Death narrows the field, both for the living and the deceased; it removes another friend, lover, familial figure, whatever from the living spectrum, and, inversely, turns off the light on everything the dead once were, so that they exist only in the impressions they have made on us, no matter how resplendent and deserving. That is so fucking bitter and almost impossible to come to terms with. No one gets a statue any more.
When they're old, maybe surrounded by their own mistakes, it is easier to let them leave, even if our business with them is unfinished, because they've had a chance to represent and demonstrate. We're left to sort through it and decide how hard to cry, and that's an almost logical process. It has a map, you can see the way out from where you stand.
When they are young and so full of inestimable qualities, it's like the world has marked them for destruction as some sort of crowd-control procedure; see what happens to the unicorns? We ghost them. Exhibit courage, difference, beauty, insight, any special kind of excellence and you'll be next, until it feels as though it's only the people of Walmart who remain. Alexander McQueen barely made forty and fucking Ralph Lauren is still three hundred and twenty six and breathing our air. The loss of the paragon is a vicious collective punishment, unbearable because they were never allowed the chance to find their stride; only to fuck up once, and then be zipped into a bag. The cruel and stupid grease the way; the illegality of drugs is killing the gifted even as I type the words.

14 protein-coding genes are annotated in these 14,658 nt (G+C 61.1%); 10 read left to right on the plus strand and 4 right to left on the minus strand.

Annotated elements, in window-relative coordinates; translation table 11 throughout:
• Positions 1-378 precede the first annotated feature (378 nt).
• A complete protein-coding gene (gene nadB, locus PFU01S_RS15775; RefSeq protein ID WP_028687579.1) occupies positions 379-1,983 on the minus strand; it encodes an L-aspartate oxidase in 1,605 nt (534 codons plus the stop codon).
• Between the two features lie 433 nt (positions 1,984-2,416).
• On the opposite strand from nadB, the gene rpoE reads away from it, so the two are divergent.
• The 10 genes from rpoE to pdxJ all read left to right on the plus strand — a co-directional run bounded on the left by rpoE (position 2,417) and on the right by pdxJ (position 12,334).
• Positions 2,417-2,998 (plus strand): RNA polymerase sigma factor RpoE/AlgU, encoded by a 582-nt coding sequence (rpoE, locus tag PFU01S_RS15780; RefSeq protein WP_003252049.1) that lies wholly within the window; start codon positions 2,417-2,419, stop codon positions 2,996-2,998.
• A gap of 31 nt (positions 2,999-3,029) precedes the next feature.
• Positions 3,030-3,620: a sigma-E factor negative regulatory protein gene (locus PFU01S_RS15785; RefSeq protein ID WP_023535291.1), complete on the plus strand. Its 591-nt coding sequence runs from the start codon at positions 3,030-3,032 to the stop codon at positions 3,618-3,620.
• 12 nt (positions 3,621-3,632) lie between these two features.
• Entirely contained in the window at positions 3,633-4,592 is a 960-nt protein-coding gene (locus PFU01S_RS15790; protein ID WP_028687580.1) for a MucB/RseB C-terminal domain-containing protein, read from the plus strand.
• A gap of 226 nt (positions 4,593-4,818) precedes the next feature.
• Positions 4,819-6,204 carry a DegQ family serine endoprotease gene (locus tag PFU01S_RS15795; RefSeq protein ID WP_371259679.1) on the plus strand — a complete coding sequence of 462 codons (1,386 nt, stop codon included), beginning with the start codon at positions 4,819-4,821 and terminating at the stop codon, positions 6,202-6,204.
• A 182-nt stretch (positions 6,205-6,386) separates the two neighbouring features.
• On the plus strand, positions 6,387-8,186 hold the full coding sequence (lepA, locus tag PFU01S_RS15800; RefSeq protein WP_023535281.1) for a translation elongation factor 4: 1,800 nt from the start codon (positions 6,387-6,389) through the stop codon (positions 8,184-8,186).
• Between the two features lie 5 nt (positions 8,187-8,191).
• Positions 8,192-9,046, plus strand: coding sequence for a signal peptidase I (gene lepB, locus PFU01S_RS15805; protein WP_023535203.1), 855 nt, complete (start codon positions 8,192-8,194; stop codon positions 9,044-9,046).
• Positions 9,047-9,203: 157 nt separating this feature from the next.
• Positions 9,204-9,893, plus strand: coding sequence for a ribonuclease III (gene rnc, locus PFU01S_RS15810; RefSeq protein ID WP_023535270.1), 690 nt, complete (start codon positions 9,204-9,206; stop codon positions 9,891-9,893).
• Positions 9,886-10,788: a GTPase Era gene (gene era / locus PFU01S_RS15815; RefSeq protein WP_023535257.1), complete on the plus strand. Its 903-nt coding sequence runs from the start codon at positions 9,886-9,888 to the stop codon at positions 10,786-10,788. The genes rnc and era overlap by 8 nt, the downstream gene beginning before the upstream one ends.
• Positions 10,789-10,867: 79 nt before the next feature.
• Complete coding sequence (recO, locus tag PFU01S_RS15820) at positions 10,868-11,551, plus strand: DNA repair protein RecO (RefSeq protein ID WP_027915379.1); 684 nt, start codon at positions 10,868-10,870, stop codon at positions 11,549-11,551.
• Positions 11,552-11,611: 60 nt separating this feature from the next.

A plague on both their houses.
We are a society that eats our young and I can't see that ever getting easier to deal with- on the contrary; I feel it more deeply all the time.
The ones we love are so often taken without our consent; not always- I was content to let my father go after all his suffering. But when we lose suddenly and too soon, that rage is double-edged and splits us open even as we swing the sword. Don't pretend that isn't happening to you if you're having trouble letting go. Breathe, and drop the weapon, if it takes you twenty years. Sometimes you have to be old enough to have given birth to them, and that's a hard, hard road and very lonely. Their absence locks you into a place where you feel you can't survive without their hand. Life becomes a choice between electrocution and coronary excision, every day when they are gone. Calluses and scars become your friends, and I hate those guys.
Is it wrong to want them back? Writing the book allowed me to avoid that question for such a long time, even though the theme is so overt; I don't know how that happens. So many things can stare you in the face, never speaking until spoken to, until you question them. Are forced to question them.
Hope I'm not shitting on anyone's parade today. Just thought I'd purge some tarry residues while I'm still so fucking high on life with rhinovirus.
Have a brown flower.